Communicating obscure product changes

Subject: Communicating obscure product changes
From: JGREY <JGREY -at- MADE2MANAGE -dot- COM>
Date: Mon, 6 Apr 1998 08:56:22 -0500

Techwhirlers,

I'm struggling to solve a niggling issue. I hope you can offer
suggestions.

Each release of my company's software product includes a whole bunch of
bug fixes. Many of these fixes are obscure. For example, I recently got
this request:

"We should probably document this change in handling 0 values in INONHD,
since I know of at least one other user ... that uses a custom report
that expects to find at least one undeleted record in INONHD for every
stock record in INMAST. The new handling could result in no records in
INONHD for an 0 balance on hand in INMAST."

(INONHD and INMAST are two tables in the product's database.) This
change is extremely obscure -- it affects only users who have created
custom reports such as the one mentioned in the quotation above. The
number of customers who create custom reports is fairly small, and the
number who created custom report(s) that involve this issue is even
smaller, but whoo doggie do they need to know about this change because
their custom reports won't work anymore. Or worse -- the report will
still execute, but will list bad data on which the customer will make
business decisions.

There are at least twenty such changes in each release of the software.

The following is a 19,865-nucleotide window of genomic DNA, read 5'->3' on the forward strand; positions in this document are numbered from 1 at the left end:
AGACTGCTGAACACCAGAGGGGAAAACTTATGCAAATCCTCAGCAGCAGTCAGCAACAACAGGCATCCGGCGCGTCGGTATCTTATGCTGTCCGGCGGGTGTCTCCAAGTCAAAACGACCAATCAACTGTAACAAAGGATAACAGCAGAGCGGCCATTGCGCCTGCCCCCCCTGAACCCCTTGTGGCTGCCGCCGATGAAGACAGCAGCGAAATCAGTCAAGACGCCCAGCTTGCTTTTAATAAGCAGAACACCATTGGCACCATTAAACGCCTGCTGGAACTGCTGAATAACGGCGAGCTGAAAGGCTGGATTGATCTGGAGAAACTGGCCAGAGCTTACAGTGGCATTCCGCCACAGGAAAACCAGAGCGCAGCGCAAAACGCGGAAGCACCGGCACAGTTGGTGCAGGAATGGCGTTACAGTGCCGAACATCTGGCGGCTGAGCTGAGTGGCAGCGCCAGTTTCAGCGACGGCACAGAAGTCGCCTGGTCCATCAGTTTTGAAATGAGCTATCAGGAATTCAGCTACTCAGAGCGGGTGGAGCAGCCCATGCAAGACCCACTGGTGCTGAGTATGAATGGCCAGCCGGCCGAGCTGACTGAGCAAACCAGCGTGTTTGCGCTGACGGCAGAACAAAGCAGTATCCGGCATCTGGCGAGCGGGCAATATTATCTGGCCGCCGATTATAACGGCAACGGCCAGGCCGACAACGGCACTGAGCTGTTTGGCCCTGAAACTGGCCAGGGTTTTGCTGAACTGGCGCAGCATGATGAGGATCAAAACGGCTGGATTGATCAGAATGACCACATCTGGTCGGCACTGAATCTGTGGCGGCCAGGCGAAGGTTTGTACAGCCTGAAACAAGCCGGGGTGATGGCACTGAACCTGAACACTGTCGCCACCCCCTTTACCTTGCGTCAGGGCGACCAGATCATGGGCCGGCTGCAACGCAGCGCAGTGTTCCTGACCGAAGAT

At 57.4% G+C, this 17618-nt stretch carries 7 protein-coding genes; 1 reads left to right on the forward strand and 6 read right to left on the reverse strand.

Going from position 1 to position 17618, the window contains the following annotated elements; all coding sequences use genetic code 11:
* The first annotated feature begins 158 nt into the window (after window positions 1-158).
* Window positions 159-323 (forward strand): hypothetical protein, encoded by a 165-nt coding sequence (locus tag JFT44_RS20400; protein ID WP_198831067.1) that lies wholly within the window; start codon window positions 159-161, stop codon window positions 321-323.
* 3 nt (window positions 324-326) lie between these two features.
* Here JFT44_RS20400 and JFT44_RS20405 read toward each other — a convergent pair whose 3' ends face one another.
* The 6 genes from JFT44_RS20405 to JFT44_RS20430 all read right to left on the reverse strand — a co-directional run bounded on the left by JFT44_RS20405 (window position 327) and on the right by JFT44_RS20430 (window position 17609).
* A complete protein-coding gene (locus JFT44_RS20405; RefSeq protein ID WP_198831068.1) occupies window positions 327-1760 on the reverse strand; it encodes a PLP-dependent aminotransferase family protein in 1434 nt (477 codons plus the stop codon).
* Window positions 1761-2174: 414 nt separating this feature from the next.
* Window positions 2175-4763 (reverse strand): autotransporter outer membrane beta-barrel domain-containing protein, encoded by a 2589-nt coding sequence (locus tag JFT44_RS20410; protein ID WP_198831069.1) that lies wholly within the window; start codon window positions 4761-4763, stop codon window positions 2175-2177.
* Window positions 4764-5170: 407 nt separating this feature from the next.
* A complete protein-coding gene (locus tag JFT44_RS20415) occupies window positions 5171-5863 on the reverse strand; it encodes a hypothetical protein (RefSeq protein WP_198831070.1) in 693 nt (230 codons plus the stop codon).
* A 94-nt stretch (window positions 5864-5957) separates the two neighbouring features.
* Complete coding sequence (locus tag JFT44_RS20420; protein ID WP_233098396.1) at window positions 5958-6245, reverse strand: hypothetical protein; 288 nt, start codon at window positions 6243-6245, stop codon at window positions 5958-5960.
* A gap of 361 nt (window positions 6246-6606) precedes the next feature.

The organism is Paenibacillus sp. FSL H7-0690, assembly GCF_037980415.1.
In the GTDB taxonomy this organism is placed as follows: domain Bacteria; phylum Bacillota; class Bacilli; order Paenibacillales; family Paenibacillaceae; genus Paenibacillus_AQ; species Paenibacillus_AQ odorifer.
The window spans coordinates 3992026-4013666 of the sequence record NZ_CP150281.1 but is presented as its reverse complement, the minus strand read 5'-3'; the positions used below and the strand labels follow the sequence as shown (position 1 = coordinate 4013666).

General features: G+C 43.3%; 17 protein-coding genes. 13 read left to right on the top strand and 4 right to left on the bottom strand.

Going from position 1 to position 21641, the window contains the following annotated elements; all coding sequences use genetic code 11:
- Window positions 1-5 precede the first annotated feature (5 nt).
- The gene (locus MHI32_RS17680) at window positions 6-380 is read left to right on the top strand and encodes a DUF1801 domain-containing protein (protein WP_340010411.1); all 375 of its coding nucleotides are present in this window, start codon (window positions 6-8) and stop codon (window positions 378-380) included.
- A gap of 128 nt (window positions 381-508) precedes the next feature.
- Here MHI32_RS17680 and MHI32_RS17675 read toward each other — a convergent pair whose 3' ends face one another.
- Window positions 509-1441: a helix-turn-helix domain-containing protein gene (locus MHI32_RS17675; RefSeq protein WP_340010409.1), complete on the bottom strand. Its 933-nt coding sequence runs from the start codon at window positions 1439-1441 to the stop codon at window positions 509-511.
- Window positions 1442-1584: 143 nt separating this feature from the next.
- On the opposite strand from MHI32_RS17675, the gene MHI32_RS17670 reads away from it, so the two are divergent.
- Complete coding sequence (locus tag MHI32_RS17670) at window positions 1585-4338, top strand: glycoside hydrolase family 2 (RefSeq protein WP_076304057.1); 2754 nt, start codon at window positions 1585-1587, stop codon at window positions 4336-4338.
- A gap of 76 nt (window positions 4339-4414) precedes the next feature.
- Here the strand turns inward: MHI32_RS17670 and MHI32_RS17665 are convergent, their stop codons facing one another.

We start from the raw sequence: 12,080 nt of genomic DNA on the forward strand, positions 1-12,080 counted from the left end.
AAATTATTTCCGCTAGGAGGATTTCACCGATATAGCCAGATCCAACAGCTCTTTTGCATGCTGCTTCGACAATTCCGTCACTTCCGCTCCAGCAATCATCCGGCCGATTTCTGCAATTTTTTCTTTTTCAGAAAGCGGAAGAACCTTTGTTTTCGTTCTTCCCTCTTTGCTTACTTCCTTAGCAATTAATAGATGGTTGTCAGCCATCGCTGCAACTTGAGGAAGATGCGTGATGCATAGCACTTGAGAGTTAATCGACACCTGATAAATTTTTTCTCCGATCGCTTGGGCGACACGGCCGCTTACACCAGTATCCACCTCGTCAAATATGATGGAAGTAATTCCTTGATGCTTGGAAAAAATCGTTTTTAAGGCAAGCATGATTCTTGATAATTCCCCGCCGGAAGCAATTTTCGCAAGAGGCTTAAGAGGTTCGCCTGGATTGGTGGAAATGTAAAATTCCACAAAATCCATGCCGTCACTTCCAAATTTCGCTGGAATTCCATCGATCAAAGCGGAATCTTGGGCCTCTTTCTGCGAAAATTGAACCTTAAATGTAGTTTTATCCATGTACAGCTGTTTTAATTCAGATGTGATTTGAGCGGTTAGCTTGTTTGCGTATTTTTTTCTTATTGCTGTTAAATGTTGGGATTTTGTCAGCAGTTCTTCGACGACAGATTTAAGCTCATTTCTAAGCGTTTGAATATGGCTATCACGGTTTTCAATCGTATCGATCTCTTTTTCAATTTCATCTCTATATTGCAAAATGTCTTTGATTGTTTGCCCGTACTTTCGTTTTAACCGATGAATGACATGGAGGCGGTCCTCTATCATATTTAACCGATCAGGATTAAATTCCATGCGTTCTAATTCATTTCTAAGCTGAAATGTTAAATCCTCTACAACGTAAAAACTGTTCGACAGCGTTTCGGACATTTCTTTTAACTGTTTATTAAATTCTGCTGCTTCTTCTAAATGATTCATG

One release not too long ago had over a hundred database tweaks like
this.

I turn down requests to "put this in the documentation." First of all,
in a nine-hundred-page doc set, it'd be the needle-in-the-haystack
problem, except that the user doesn't know there's a needle to look for.
Second of all, we write instructions for performing tasks in the
software, not encyclopedias of disparate product facts.

We've been adding this information to the software's readme.txt and its
printed counterpart, "Read Me First," which we place right on top inside
the box. One of our lead develpers calls this "the readme epic" -- the
daggone thing is generally eight pages long. That's just too much. And
there's no evidence that anyone reads it anyway.

We also add articles describing such things to our knowledge base so
customers can find out details about these changes. But the customer
won't go there until there's already been some problem with one of their
customizations.

Have any of you successfully communicated this kind of information? I
welcome ideas and success stories. Please reply to me and I'll
summarize to the list.

Thank you,
jim

jim grey \ Documentation Manager
Made2Manage Systems, Inc. \ jgrey -at- made2manage -dot- com




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